Until this week, seeing the Treasury Department all over social media was a rare occurrence. But when Treasury Secretary Jacob Lew announced a massive change in the look of the country’s currency, replacing President Andrew Jackson with abolitionist Harriet Tubman on the $20 bill, the symbolism of what had been a static piece of paper became more significant.
"Our currency will now tell more of our story and reflect the contributions of women as well as men to our great democracy," Lew said in a statement.
The shift, which comes after a campaign to diversify the faces on U.S. currency that generated more than a million responses from the public, won’t be the only change. Lew also announced the addition of women and civil rights leaders to the backs of the $5 bill (Eleanor Roosevelt, Dr. Martin Luther King, Jr., classical singer Marian Anderson) and $10 bill (suffragettes Lucretia Mott, Sojourner Truth, Elizabeth Cady Stanton, Alice Paul and Susan B. Anthony). The group images, depicting events that happened near or in front of those particular monuments, maintains a connection to the original design while helping to animate the history of these particular places.
But, while we’re reconsidering who should be depicted, and trying to showcase different chapters of the American story, maybe we should also consider what is memorialized on our money, specifically the buildings. The architecture on U.S. currency is fairly uniform, depicting memorials and neoclassical buildings associated with the capital and the American Revolution, such as the Lincoln Memorial ($5), U.S. Treasury ($10), White House ($20), United States Capitol ($50), and Independence Hall ($100). While these are all unifying symbols of this country, they all depict a fairly specific part of the U.S. story, a thin slice of the country's considerable contributions to architecture and design, and in the case of the White House, which was built with slave labor, a reminder of an unfortunate chapter of our history.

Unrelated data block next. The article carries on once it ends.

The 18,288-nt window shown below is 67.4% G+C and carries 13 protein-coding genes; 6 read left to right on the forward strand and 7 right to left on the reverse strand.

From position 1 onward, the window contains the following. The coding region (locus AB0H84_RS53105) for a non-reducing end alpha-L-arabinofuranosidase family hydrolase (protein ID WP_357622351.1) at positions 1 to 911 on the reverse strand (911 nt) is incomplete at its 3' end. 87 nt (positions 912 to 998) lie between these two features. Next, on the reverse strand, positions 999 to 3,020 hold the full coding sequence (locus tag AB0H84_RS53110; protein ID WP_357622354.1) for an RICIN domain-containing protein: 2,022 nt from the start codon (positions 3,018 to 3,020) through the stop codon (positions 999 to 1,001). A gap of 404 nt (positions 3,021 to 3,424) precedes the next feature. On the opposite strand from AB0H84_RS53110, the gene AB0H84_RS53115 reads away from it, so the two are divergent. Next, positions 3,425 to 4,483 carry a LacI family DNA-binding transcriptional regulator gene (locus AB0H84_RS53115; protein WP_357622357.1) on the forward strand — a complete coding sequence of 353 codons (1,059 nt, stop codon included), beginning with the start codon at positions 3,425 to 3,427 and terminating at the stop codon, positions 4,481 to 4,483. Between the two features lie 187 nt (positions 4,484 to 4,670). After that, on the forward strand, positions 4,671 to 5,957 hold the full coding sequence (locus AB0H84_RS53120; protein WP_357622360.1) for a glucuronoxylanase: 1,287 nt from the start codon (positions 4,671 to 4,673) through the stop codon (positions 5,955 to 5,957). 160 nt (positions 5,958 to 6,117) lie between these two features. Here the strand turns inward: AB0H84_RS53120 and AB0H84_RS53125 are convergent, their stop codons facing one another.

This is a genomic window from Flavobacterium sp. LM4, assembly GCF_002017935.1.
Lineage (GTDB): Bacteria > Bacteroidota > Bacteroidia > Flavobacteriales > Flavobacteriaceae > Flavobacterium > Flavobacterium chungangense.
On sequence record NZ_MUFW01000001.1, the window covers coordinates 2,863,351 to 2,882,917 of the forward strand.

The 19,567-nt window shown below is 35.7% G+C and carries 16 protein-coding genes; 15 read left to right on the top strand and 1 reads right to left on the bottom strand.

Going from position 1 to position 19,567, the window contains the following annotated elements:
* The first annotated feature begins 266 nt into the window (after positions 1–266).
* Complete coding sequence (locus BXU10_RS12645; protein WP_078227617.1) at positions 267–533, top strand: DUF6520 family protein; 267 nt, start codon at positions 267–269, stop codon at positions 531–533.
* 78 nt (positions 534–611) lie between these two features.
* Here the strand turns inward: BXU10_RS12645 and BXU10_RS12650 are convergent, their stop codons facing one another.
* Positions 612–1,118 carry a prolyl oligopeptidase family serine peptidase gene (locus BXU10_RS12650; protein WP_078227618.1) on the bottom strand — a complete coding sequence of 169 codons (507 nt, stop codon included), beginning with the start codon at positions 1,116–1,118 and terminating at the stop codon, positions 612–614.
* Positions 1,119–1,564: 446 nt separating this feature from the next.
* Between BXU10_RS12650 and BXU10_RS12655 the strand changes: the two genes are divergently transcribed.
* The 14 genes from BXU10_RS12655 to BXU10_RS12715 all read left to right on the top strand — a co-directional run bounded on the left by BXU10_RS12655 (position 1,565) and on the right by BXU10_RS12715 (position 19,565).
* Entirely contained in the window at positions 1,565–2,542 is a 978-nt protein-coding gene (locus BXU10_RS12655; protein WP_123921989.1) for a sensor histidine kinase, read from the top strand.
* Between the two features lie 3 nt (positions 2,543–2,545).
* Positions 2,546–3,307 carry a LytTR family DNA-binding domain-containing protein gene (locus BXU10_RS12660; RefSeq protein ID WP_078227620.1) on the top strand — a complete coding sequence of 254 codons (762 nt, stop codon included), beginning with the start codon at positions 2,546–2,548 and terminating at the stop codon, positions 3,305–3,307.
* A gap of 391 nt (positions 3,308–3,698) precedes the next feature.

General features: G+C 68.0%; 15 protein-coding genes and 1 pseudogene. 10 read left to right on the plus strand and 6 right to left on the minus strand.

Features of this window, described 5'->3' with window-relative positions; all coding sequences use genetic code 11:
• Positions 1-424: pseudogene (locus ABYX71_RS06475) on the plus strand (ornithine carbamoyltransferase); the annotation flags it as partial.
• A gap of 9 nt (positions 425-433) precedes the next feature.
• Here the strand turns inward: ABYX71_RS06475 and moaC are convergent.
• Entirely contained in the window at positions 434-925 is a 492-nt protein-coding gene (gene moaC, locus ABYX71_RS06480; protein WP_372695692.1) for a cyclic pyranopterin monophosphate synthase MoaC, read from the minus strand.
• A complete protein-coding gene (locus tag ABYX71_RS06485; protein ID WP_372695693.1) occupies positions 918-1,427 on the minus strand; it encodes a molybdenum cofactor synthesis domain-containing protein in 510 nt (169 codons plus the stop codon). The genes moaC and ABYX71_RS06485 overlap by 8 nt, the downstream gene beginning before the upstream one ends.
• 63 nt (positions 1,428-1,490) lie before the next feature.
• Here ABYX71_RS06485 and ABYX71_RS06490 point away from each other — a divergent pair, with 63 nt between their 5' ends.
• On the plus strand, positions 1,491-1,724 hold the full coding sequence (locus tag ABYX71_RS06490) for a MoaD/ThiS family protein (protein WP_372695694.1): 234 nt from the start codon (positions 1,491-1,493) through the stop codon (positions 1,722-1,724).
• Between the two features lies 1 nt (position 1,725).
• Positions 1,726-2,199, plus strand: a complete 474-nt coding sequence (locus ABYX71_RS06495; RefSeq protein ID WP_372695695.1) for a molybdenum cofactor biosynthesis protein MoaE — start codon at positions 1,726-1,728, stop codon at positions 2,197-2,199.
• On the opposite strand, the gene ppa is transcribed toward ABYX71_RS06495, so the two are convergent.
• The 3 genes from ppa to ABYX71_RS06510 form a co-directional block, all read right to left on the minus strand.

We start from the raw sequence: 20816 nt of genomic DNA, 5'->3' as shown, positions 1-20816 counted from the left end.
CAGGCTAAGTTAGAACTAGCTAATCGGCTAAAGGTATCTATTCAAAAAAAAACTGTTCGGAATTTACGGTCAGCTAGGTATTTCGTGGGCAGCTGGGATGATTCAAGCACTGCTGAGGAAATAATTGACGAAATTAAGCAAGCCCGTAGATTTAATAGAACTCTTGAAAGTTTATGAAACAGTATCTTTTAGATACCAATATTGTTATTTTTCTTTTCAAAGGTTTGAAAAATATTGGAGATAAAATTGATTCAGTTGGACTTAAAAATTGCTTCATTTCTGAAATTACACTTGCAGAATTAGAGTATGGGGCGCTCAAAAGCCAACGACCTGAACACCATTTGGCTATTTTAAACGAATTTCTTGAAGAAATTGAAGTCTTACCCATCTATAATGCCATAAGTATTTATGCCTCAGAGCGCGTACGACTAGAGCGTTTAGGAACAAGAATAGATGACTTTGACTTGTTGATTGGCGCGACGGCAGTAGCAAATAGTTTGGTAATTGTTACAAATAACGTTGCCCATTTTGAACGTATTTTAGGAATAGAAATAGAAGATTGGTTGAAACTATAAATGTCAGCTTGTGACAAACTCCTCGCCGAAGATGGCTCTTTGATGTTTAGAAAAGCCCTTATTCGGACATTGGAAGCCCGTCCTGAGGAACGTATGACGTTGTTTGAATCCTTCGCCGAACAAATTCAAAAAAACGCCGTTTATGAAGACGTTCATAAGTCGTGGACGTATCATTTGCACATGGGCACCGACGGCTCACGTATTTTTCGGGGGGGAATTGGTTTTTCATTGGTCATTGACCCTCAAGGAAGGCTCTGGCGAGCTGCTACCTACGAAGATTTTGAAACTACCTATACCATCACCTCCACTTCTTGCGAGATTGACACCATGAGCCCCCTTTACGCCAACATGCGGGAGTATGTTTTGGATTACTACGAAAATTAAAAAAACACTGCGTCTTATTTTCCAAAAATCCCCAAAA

There are numerous incredible structures that could play a part in showcasing different sides of the American story: ancient Native American structures, such as the Taos pueblo, stunning dwellings that have survived for centuries; museums and buildings that represent our engineering and scientific achievements, such as Hoover Dam, Golden Gate Bridge, or one of NASA's facilities, such as Cape Canaveral; our architectural wonders, such as pioneering skyscrapers or the famous works of Frank Lloyd Wright; incredible parks and landscape features that represent our numerous natural wonders; or everyday housing that tell a more democratic story, such as the log cabins of settlers.
While our currency should be about American history and our unique experiences, there are also precedents found on the currency of other countries. Euro banknotes, in particular, showcase a wealth of architectural history and styles. Many countries also include pictures of famous monuments, or common, vernacular housing.
If our banknotes are meant to represent the diversity of the United States, perhaps the next redesign can show a more varied picture of the built environment across the United States. Based on the massive response Secretary Lew received when he proposed adding new faces to our money, imagine the public dialogue that may come from adding new facades.
What buildings do you think could serve as strong symbols of national identity on the back of U.S. Currency?